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CANAAN THE CURSED
“A curse causeless shall not come.” (Proverbs 26:2)
Besides Adam bringing the curse of death to the human race, the only other man in history responsible for the universal condemnation of an entire race of people, was Canaan the cursed. Because of this man, many white Christians believed all descendants of Ham, father of the black races, were cursed to be slaves. For hundreds of years, certain sects in Western Christendom wrongfully sanctioned the enslavement of black men, women, and children because they falsely believed the Scriptures authorized the enslavement of all descendents of Ham. No other character in Scripture has confused Bible scholars more than this black man, Canaan. At some point in history, Europeanized Christianity switched the curse from Canaan to his father, Ham, founder of the black races. In American history in order to enslave Ham’s descendants, black people, with a clear conscience and for personal gain, Euro-centric religious sects began teaching that every descendent of Ham carried the curse of slavery, not just Canaan’s descendants. As a result of shoddy Bible scholarship and research, sects in Western Christendom have wrongly laid Canaan’s sin at his father’s feet. The wise King Solomon stated, “He that begetteth [births] a fool does this to his own sorrow.” (Prov. 17:21) Unfortunately, one of Ham’s four sons was extremely foolish and was cursed with the sorrowful burden of slavery that passed to his offspring, the Canaanites, for generations. Although most of Ham’s descendants are not connected to the curse that belonged only to the Canaanites, many of them have unjustly borne the grief of Canaan’s curse. Therefore, let’s examine the Scriptures regarding the account.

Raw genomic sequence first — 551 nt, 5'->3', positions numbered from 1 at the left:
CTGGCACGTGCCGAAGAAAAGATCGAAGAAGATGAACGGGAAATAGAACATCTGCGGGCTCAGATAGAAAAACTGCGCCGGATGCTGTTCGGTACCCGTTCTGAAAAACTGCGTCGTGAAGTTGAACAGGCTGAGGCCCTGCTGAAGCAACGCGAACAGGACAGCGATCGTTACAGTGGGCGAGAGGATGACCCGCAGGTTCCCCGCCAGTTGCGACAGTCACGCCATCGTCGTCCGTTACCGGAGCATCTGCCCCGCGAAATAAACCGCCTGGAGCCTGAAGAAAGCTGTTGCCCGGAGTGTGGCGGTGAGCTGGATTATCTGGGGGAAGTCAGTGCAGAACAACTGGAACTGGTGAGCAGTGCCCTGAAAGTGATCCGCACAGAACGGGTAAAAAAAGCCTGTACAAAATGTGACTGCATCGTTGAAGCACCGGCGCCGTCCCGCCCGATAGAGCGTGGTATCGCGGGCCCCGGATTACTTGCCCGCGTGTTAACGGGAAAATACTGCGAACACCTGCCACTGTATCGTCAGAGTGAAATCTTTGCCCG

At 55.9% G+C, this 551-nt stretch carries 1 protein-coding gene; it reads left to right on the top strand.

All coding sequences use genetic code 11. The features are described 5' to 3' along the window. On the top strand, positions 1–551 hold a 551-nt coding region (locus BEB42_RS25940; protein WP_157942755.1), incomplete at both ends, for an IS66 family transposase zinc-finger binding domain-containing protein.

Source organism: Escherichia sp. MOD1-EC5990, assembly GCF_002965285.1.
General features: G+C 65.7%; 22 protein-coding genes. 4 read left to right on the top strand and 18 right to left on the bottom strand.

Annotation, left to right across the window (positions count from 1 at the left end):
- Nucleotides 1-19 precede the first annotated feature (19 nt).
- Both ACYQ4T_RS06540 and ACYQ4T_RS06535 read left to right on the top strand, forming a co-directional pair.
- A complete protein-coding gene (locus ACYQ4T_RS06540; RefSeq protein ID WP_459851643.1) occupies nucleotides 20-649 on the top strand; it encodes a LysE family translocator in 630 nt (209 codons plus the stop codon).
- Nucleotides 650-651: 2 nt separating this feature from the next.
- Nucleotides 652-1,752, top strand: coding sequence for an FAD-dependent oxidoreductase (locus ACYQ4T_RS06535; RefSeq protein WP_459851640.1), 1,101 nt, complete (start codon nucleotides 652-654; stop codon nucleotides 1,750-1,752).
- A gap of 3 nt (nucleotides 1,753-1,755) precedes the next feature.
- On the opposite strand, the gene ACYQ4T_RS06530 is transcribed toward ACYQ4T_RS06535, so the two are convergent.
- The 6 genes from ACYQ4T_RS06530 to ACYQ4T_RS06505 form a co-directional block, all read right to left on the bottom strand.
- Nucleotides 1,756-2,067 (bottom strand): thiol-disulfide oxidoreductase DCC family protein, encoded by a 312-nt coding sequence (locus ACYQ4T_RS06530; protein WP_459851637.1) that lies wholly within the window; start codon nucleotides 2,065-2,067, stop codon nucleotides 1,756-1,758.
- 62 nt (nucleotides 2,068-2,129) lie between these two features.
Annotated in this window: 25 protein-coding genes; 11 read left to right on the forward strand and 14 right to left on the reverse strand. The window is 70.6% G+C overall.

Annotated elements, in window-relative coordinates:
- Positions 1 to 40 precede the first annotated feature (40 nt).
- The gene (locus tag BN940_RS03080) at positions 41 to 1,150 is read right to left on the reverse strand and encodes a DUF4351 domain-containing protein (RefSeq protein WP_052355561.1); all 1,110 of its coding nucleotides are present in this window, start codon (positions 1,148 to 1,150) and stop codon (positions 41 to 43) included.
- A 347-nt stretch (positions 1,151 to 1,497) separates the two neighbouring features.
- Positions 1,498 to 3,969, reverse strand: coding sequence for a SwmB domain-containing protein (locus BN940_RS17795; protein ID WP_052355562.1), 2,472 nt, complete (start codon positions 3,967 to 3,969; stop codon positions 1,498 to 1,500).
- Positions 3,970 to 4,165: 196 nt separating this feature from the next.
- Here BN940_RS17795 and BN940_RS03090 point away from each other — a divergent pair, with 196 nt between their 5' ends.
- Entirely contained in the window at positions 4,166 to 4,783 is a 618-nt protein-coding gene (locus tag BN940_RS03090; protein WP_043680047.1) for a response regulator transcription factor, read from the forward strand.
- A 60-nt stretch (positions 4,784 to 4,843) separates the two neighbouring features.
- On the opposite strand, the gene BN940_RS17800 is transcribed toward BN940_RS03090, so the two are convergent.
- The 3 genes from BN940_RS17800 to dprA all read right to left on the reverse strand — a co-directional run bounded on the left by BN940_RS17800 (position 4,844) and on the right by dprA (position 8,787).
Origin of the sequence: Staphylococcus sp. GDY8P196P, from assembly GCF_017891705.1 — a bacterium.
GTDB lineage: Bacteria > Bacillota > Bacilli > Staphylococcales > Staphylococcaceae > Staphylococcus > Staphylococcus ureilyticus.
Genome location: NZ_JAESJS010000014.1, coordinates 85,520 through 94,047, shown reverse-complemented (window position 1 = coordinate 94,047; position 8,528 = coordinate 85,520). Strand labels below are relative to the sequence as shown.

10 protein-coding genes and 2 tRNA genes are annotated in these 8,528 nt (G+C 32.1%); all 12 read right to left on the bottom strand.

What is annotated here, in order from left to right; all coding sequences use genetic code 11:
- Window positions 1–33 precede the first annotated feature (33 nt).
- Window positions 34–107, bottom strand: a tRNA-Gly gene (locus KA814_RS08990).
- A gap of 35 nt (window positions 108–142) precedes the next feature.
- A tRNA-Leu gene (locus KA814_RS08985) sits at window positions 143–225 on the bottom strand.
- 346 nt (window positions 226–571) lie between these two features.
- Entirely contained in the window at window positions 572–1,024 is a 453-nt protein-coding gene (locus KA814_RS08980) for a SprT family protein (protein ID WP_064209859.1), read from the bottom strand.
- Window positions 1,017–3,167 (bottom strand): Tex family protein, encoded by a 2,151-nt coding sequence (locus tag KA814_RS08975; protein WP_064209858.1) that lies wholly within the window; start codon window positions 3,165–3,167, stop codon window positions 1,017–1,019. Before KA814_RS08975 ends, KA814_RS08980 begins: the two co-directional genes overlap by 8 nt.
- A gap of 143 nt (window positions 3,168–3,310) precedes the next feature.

“The sons of Noah that went forth of the ark were Shem, and Ham, and Japheth: and Ham is the father of Canaan. These are the three sons of Noah: and of them was the whole earth overspread. And Noah began to be a farmer, and he planted a vineyard: And he drank of the wine, and was drunken; and he was uncovered within his tent. And Ham, the father of Canaan, saw the nakedness of his father, and told his two brothers outside. And Shem and Japheth took a garment, and laid it upon both their shoulders, and went backward, and covered the nakedness of their father; and their faces were backward, and saw not their father’s nakedness. And Noah awoke from his wine, and knew what his younger son had done unto him. And he said, CURSED BE CANAAN; a servant of servants shall he be unto his brethren, And he said, Blessed be the LORD God of Shem; and Canaan shall be his servant. God shall enlarge Japheth, and he shall dwell in the tents of Shem; and Canaan shall be his servant.” (Gen. 9:18-27)
The saga begins with Ham paying a visit to his father’s tent where he finds Noah drunken and naked inside. Ham immediately exits, leaving Noah to his own debauchery. At first glance, it looks as though Ham was the one at fault, when in fact Ham did nothing wrong. His father was the drunken one. Ham finds his brothers outside Noah’s tent, informs them of their father’s condition, and they go inside and cover him. Those who teach that Ham did something wrong draw this conclusion from their own imaginations. For neither Noah nor the scriptural record in any way assigns blame, sin, or a curse to Ham. Furthermore, had Ham not checked on his father and informed to his brothers, the old man would have remained in his deplorable state and still cursed Canaan. Bible scholars who thoroughly research this subject will see that a specific act was “done unto” Noah. For the record states: